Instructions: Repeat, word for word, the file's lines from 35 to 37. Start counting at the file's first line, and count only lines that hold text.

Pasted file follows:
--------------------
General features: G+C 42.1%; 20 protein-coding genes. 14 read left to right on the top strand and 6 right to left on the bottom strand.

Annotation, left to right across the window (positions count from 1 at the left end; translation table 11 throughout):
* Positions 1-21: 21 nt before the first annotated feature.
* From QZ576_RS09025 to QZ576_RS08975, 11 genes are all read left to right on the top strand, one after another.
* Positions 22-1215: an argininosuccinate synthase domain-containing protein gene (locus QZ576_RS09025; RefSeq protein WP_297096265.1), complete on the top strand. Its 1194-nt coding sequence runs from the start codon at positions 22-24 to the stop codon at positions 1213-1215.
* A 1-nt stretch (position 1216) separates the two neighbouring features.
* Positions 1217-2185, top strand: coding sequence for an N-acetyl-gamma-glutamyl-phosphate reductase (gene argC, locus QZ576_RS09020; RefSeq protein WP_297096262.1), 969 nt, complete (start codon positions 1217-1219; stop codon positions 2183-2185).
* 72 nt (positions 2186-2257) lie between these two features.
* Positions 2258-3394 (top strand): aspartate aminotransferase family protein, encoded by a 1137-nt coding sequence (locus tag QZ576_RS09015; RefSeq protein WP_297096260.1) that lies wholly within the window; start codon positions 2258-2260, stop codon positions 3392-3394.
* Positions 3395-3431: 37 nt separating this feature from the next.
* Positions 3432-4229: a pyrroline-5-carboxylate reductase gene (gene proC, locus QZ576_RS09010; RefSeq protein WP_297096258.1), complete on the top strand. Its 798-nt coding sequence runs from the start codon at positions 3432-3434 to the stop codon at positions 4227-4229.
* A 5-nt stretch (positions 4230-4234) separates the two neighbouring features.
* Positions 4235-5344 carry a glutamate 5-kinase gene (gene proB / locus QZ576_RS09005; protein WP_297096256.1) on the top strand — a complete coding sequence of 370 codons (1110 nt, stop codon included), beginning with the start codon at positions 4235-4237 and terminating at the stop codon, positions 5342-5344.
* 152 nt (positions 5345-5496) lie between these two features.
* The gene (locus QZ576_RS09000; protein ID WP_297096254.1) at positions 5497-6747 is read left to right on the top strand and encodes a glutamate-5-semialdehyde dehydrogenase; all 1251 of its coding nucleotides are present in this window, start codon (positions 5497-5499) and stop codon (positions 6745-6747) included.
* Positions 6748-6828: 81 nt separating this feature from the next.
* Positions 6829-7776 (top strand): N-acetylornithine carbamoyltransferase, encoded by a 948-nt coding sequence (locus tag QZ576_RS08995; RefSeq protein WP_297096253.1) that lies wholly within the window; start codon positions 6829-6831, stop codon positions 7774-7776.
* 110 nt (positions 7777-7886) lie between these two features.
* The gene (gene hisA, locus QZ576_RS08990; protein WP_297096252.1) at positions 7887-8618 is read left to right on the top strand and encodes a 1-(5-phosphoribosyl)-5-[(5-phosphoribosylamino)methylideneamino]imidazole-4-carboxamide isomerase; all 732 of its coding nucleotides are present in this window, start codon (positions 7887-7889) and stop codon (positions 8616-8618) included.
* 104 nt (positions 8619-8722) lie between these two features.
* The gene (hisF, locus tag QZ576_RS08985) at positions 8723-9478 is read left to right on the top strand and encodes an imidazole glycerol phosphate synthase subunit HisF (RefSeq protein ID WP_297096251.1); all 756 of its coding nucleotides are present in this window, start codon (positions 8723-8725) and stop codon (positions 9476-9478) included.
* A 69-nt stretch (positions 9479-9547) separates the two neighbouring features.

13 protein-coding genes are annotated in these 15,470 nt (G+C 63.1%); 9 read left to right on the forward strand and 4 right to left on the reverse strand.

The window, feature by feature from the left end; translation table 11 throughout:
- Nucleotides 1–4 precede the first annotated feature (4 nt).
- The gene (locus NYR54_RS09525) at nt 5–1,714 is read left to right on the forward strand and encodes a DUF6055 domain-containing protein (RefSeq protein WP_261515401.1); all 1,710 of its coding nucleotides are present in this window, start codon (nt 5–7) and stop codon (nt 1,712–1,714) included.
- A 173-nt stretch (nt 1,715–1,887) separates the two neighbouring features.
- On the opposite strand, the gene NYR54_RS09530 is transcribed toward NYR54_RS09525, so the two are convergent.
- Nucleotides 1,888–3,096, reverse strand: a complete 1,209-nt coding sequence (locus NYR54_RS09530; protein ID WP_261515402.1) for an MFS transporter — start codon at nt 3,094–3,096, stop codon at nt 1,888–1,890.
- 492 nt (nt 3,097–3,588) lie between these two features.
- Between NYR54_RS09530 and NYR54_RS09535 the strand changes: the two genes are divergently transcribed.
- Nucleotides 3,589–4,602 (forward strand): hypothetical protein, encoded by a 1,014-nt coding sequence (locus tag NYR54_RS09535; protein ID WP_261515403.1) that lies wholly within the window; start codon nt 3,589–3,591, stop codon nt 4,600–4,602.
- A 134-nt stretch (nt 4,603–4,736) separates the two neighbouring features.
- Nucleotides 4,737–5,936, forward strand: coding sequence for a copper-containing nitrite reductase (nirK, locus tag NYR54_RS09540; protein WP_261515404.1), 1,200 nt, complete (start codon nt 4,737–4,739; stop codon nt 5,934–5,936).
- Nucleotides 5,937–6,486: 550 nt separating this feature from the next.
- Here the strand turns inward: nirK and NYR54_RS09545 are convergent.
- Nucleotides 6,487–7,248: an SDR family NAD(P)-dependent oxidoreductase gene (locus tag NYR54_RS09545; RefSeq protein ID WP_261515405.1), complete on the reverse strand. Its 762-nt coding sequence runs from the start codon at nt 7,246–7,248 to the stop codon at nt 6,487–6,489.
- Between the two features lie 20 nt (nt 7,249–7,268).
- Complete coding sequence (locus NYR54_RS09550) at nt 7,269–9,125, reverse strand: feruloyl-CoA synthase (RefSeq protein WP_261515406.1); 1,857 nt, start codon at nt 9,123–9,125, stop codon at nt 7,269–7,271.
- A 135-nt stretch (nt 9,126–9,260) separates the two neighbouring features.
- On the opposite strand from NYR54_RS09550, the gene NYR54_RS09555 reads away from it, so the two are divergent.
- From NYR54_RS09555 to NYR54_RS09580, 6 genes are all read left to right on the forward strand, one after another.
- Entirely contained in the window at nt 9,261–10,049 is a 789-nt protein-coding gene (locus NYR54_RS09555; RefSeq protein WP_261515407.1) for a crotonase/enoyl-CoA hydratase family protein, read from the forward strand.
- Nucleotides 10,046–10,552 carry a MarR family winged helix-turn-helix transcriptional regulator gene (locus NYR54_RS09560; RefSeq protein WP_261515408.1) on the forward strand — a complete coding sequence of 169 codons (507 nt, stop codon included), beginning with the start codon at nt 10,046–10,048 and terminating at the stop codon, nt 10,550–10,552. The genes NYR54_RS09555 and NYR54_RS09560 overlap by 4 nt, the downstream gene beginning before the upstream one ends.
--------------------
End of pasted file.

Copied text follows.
- Nucleotides 5,937–6,486: 550 nt separating this feature from the next.
- Here the strand turns inward: nirK and NYR54_RS09545 are convergent.
- Nucleotides 6,487–7,248: an SDR family NAD(P)-dependent oxidoreductase gene (locus tag NYR54_RS09545; RefSeq protein ID WP_261515405.1), complete on the reverse strand. Its 762-nt coding sequence runs from the start codon at nt 7,246–7,248 to the stop codon at nt 6,487–6,489.